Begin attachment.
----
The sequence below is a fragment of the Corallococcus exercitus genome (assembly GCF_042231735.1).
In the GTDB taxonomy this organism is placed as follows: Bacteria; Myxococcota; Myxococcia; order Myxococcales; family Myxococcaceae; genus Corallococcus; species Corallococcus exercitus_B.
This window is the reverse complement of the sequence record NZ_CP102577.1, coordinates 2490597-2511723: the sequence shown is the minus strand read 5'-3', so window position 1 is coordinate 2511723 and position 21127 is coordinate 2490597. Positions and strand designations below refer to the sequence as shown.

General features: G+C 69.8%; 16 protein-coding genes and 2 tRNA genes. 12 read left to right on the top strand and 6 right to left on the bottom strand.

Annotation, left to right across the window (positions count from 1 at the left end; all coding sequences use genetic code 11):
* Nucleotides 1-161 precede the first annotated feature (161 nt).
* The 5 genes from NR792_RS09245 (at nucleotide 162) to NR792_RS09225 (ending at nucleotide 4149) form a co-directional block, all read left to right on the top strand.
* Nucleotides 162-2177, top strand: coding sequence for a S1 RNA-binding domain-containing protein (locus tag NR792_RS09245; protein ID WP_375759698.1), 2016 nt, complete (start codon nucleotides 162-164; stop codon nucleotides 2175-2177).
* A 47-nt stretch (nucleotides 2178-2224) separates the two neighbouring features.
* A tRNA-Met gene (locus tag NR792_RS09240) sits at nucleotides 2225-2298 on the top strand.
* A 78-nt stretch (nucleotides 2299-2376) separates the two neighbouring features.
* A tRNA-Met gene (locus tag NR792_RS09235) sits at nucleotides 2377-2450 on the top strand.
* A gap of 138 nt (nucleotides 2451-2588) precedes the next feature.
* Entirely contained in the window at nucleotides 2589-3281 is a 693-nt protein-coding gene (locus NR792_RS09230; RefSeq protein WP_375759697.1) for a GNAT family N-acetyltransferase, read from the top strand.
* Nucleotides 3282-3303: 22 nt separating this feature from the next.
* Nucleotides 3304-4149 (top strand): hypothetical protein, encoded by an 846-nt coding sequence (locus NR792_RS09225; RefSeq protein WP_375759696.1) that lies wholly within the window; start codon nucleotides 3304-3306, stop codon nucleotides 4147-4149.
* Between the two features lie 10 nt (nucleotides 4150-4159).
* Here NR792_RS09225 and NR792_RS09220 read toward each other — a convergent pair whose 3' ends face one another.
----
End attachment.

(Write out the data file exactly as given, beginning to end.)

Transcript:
The sequence below is a fragment of the Corallococcus exercitus genome (assembly GCF_042231735.1).
In the GTDB taxonomy this organism is placed as follows: Bacteria; Myxococcota; Myxococcia; order Myxococcales; family Myxococcaceae; genus Corallococcus; species Corallococcus exercitus_B.
This window is the reverse complement of the sequence record NZ_CP102577.1, coordinates 2490597-2511723: the sequence shown is the minus strand read 5'-3', so window position 1 is coordinate 2511723 and position 21127 is coordinate 2490597. Positions and strand designations below refer to the sequence as shown.

General features: G+C 69.8%; 16 protein-coding genes and 2 tRNA genes. 12 read left to right on the top strand and 6 right to left on the bottom strand.

Annotation, left to right across the window (positions count from 1 at the left end; all coding sequences use genetic code 11):
* Nucleotides 1-161 precede the first annotated feature (161 nt).
* The 5 genes from NR792_RS09245 (at nucleotide 162) to NR792_RS09225 (ending at nucleotide 4149) form a co-directional block, all read left to right on the top strand.
* Nucleotides 162-2177, top strand: coding sequence for a S1 RNA-binding domain-containing protein (locus tag NR792_RS09245; protein ID WP_375759698.1), 2016 nt, complete (start codon nucleotides 162-164; stop codon nucleotides 2175-2177).
* A 47-nt stretch (nucleotides 2178-2224) separates the two neighbouring features.
* A tRNA-Met gene (locus tag NR792_RS09240) sits at nucleotides 2225-2298 on the top strand.
* A 78-nt stretch (nucleotides 2299-2376) separates the two neighbouring features.
* A tRNA-Met gene (locus tag NR792_RS09235) sits at nucleotides 2377-2450 on the top strand.
* A gap of 138 nt (nucleotides 2451-2588) precedes the next feature.
* Entirely contained in the window at nucleotides 2589-3281 is a 693-nt protein-coding gene (locus NR792_RS09230; RefSeq protein WP_375759697.1) for a GNAT family N-acetyltransferase, read from the top strand.
* Nucleotides 3282-3303: 22 nt separating this feature from the next.
* Nucleotides 3304-4149 (top strand): hypothetical protein, encoded by an 846-nt coding sequence (locus NR792_RS09225; RefSeq protein WP_375759696.1) that lies wholly within the window; start codon nucleotides 3304-3306, stop codon nucleotides 4147-4149.
* Between the two features lie 10 nt (nucleotides 4150-4159).
* Here NR792_RS09225 and NR792_RS09220 read toward each other — a convergent pair whose 3' ends face one another.